New documents raise questions about Denver Police Department continued participation in a controversial Obama-era counterrorism program.
A recently released Federal Bureau of Investigation file shows that months after the public pressured the Bureau to pull out of an event sponsored by anti-Muslim group ACT for America, the FBI secretly initiated a liaison with the organization.
An incident from Muhammad Ali’s Federal Bureau of Investigation file shows that no less than Director J. Edgar Hoover himself doubted the Bureau’s ability to get charges against Ali to stick.
National Counterterrorism Center handbook lists “dissatisfaction with job” as a potential sign of extremism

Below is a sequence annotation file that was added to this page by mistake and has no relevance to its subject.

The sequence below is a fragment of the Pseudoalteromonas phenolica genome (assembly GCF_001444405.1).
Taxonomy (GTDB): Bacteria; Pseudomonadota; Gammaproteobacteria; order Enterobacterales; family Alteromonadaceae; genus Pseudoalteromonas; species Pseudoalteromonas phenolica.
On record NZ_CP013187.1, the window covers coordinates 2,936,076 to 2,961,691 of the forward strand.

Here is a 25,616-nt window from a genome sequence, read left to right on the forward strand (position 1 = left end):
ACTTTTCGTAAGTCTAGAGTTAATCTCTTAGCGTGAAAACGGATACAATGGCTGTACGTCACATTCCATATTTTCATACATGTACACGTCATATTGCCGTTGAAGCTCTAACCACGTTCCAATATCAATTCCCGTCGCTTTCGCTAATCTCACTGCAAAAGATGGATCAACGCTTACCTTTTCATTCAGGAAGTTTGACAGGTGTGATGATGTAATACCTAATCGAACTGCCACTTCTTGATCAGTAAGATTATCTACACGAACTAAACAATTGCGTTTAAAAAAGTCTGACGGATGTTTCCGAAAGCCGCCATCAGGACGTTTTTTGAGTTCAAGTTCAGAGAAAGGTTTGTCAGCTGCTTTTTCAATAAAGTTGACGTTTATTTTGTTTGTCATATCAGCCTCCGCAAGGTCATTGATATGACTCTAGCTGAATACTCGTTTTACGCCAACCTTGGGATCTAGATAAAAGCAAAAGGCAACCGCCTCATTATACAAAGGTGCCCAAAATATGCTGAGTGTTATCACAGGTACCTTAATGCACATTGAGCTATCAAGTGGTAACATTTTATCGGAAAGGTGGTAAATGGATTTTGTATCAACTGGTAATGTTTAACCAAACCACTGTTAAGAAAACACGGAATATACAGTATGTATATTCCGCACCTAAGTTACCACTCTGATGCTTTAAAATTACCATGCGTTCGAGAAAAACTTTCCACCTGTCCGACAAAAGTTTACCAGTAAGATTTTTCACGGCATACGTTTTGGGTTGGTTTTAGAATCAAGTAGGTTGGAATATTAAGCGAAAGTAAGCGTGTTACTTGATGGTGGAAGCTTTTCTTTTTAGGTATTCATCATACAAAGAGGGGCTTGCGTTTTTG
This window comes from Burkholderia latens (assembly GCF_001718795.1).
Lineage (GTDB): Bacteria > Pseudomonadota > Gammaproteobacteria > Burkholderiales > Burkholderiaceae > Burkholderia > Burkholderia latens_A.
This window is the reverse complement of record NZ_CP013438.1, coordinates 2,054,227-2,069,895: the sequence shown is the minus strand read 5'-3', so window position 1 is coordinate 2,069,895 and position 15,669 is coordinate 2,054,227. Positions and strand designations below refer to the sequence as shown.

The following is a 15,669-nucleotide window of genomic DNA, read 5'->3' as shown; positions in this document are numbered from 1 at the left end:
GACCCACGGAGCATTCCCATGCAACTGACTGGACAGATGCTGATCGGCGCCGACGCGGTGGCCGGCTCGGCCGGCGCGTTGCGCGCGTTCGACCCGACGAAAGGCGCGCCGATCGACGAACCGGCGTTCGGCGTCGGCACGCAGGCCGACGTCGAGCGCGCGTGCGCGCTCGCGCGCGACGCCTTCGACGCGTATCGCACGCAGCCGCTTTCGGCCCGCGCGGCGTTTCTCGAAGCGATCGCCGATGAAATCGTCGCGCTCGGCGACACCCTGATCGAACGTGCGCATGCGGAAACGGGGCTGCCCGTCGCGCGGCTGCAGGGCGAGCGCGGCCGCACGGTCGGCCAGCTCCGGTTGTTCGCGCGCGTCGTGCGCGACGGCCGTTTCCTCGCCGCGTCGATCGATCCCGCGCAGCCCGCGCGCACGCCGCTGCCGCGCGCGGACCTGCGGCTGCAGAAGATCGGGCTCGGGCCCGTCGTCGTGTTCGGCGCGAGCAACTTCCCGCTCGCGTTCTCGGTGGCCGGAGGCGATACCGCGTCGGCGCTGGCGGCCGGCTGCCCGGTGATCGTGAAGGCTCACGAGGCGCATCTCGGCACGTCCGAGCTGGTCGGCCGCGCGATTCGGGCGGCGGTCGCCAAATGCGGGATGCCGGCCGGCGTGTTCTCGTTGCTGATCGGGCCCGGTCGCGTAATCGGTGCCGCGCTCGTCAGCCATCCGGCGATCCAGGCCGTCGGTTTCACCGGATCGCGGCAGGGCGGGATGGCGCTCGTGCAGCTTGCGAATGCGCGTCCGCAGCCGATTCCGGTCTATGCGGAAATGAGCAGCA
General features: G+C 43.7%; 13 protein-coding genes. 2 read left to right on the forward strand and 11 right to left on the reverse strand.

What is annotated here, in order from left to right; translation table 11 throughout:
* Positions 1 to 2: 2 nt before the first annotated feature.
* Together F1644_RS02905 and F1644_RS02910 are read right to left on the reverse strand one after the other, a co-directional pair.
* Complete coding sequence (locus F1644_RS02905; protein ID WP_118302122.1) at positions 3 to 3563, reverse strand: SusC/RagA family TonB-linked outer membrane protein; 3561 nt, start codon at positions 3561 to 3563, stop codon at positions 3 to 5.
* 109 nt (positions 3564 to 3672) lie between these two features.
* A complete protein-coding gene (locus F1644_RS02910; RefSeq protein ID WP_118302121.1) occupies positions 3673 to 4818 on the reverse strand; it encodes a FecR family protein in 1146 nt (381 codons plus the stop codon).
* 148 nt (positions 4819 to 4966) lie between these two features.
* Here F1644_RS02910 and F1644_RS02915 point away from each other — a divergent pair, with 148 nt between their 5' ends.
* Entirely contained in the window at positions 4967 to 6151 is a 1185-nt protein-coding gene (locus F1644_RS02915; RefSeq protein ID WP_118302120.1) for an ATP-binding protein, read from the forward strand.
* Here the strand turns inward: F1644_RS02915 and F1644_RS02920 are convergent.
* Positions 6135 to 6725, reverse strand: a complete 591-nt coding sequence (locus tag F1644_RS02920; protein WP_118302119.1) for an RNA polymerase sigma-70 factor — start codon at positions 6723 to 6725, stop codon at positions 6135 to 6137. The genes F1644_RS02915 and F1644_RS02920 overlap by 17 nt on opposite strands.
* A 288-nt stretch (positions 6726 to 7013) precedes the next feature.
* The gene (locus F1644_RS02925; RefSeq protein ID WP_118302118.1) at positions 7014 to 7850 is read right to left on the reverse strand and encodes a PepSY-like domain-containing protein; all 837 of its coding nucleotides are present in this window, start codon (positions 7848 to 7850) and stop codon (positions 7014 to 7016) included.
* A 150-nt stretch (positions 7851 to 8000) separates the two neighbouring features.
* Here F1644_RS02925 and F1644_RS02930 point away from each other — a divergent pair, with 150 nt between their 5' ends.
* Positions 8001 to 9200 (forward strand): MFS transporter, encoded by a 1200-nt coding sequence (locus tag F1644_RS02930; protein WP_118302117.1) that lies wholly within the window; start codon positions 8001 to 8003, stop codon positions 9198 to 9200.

Countering Violent Extremism initiatives rest on the core assumption that it is possible to detect and stop violent extremists before they carry out attacks, through theories of radicalization which identify behaviors that are thought to be “indicators” or “risk factors.” This logic is the driving force behind the National Counterterrorism Center’s annual handbook for law enforcement agencies, which provides guidance for spotting these indicators - from legitimate calls to violence, to more troubling grey areas, such as “expressing frustration with employment situation.”
The last section of Malcolm X’s 10,000 plus page FBI file concerns the Bureau’s electronic surveillance of the activist shortly before his death. For months, agents listened to X’s phone calls, photographed his comings and goings, and even considered bugging his Queens residence - only to hastily discontinue the operation for fear it would taint a potential conviction.